..........

Substantial evidence has suggested that this epidemic of ratings “errors” was not the product of mere negligence, but rather was the direct and foreseeable consequence of the credit rating agencies’ business models and their largely undisclosed economic partnerships with the issuers that paid them for their investment-grade ratings."

Setting aside incompetence, the conflict of interest, the "special relationships", etc. we wish to concentrate on what is probably the most fundamental reason for the "epidemic of rating errors" - the underlying flawed mathematical approach. Yes, the mathematics behind conventional risk rating is flawed not only from a purely mathematical and philosophical perspective, it also opens the doors to innumerous means of manipulating the results. There are lieas, damn lies and statistics. The tools offered by statistics - extremely dangerous if in the wrong hands - are the main enabler. In particular let's look at the concept of correlation, the most fundamental quantity in anything that has to do with risk, ratings, VaR, its assessment and management.

A correlation measures how two parameters are related to eachother as they vary together. Let us see a few significant cases:

An strong linear correlation: R² = 0.83

The above situation is quite frequent in textbooks or computers. In reality, this is what you encounter most often:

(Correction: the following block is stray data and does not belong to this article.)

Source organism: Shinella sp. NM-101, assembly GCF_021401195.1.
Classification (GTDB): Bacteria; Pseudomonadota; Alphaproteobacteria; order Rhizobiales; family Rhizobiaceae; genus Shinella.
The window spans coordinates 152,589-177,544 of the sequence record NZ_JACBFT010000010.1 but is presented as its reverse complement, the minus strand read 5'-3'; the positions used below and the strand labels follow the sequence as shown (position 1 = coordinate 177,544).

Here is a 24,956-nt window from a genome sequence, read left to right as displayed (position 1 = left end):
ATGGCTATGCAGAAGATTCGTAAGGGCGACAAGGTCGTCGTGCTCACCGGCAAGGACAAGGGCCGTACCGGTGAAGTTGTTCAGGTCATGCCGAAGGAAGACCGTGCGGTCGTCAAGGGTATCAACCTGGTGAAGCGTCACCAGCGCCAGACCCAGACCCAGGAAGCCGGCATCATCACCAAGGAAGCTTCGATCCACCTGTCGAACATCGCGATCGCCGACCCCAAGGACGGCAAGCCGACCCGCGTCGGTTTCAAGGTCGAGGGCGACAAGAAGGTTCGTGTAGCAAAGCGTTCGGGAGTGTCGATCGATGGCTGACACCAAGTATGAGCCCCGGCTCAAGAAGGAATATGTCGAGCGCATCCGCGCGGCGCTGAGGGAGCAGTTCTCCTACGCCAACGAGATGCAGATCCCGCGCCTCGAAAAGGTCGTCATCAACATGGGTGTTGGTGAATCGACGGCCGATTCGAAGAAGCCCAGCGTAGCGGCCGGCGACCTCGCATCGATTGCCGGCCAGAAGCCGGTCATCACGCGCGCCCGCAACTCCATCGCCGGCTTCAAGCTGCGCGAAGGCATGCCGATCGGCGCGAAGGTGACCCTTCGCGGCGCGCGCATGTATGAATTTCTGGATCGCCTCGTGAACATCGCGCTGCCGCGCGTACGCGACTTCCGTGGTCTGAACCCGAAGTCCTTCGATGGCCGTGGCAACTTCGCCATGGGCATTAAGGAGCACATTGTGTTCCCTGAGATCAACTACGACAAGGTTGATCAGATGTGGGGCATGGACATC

The problem becomes nasty when you run into situations such as this, in which R² = 0, but which, evidently, convey plenty of information:

The evident paradox is that you have a clear structure and yet stats tells you the two parameters are independent. A clear lie in the face of evidence.

And what about cases like this one?

It is easy to draw a staight line passing through two clusters and call it "trend". But in the case above it is not a trend we see but a bifurcation. A totally different behavior. Totally different physics. Two clusters point to a bifurcation, N clusters could point to N-1 bifurcations.... certainly not to a trend.

And finally, how would one treat similar cases?

The data is evidently structured but correlations are 0. How do you deal with such situations?

The key issue is this: when looking at portfolios composed of thousands of securities, or other multi-dimensional data sets in which hundreds or thousands of variables are present, correlations are computed blindly, without actually looking at the data (the scatter plots). Who would? There are hundreds of thousands of correlations involved when dealing with large data sets. So, one closes an eye and just throws straight lines on top of data. Some false trends are captured as such, significant trends are discarded just because they don't fit a linear model. What survives this overly "democratic" filtering goes to the next step, to create more damage. Imagine, for example, the MPT (Modern Portfolio Theory), developed by Markowitz and which hinges on the covariance matrix. Covariance is of course related intimately to correlation and the flaw propagates deeply and quickly. Think of all the other places where you plug in a covariance or a standard deviation, or a linear model. Think of how many decisions are made trusting blindly these concepts. We must stop bending reality to suit our tools. We have become slaves of our own tools.

www.ontonix.com